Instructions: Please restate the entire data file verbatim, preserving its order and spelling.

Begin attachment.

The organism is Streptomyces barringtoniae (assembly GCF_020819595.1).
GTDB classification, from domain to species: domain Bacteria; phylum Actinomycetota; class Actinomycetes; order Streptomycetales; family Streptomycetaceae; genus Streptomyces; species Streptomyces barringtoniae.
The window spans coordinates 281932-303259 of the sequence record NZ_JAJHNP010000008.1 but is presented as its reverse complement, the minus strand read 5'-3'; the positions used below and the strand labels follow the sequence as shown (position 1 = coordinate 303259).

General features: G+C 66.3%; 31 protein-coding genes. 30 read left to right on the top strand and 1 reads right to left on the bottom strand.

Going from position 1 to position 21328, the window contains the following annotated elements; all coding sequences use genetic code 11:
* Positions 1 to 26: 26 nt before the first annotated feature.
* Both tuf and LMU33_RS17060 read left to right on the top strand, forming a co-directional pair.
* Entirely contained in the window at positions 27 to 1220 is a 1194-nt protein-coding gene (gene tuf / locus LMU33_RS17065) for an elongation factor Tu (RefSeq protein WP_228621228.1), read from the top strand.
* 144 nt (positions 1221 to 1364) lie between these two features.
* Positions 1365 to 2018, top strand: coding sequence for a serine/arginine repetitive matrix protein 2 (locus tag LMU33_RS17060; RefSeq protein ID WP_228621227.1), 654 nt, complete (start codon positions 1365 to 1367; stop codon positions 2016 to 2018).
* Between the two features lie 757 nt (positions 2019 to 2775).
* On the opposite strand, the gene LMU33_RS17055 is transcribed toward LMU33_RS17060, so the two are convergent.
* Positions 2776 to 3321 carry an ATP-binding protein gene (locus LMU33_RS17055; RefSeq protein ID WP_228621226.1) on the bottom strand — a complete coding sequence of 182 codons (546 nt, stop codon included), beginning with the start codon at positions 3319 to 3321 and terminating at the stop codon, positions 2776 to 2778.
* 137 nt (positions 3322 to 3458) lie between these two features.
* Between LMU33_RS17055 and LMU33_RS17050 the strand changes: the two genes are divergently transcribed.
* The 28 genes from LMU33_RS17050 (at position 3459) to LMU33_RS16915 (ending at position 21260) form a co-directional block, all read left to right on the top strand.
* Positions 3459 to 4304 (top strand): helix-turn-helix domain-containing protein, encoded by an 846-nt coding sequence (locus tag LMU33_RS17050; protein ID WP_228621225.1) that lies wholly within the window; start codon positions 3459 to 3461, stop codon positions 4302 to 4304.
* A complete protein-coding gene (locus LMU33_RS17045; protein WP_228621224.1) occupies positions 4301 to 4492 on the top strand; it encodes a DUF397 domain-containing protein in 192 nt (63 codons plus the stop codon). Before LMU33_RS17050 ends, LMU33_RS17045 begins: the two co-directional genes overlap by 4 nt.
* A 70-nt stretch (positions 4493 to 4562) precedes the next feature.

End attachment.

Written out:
The organism is Streptomyces barringtoniae (assembly GCF_020819595.1).
GTDB classification, from domain to species: domain Bacteria; phylum Actinomycetota; class Actinomycetes; order Streptomycetales; family Streptomycetaceae; genus Streptomyces; species Streptomyces barringtoniae.
The window spans coordinates 281932-303259 of the sequence record NZ_JAJHNP010000008.1 but is presented as its reverse complement, the minus strand read 5'-3'; the positions used below and the strand labels follow the sequence as shown (position 1 = coordinate 303259).

General features: G+C 66.3%; 31 protein-coding genes. 30 read left to right on the top strand and 1 reads right to left on the bottom strand.

Going from position 1 to position 21328, the window contains the following annotated elements; all coding sequences use genetic code 11:
* Positions 1 to 26: 26 nt before the first annotated feature.
* Both tuf and LMU33_RS17060 read left to right on the top strand, forming a co-directional pair.
* Entirely contained in the window at positions 27 to 1220 is a 1194-nt protein-coding gene (gene tuf / locus LMU33_RS17065) for an elongation factor Tu (RefSeq protein WP_228621228.1), read from the top strand.
* 144 nt (positions 1221 to 1364) lie between these two features.
* Positions 1365 to 2018, top strand: coding sequence for a serine/arginine repetitive matrix protein 2 (locus tag LMU33_RS17060; RefSeq protein ID WP_228621227.1), 654 nt, complete (start codon positions 1365 to 1367; stop codon positions 2016 to 2018).
* Between the two features lie 757 nt (positions 2019 to 2775).
* On the opposite strand, the gene LMU33_RS17055 is transcribed toward LMU33_RS17060, so the two are convergent.
* Positions 2776 to 3321 carry an ATP-binding protein gene (locus LMU33_RS17055; RefSeq protein ID WP_228621226.1) on the bottom strand — a complete coding sequence of 182 codons (546 nt, stop codon included), beginning with the start codon at positions 3319 to 3321 and terminating at the stop codon, positions 2776 to 2778.
* 137 nt (positions 3322 to 3458) lie between these two features.
* Between LMU33_RS17055 and LMU33_RS17050 the strand changes: the two genes are divergently transcribed.
* The 28 genes from LMU33_RS17050 (at position 3459) to LMU33_RS16915 (ending at position 21260) form a co-directional block, all read left to right on the top strand.
* Positions 3459 to 4304 (top strand): helix-turn-helix domain-containing protein, encoded by an 846-nt coding sequence (locus tag LMU33_RS17050; protein ID WP_228621225.1) that lies wholly within the window; start codon positions 3459 to 3461, stop codon positions 4302 to 4304.
* A complete protein-coding gene (locus LMU33_RS17045; protein WP_228621224.1) occupies positions 4301 to 4492 on the top strand; it encodes a DUF397 domain-containing protein in 192 nt (63 codons plus the stop codon). Before LMU33_RS17050 ends, LMU33_RS17045 begins: the two co-directional genes overlap by 4 nt.
* A 70-nt stretch (positions 4493 to 4562) precedes the next feature.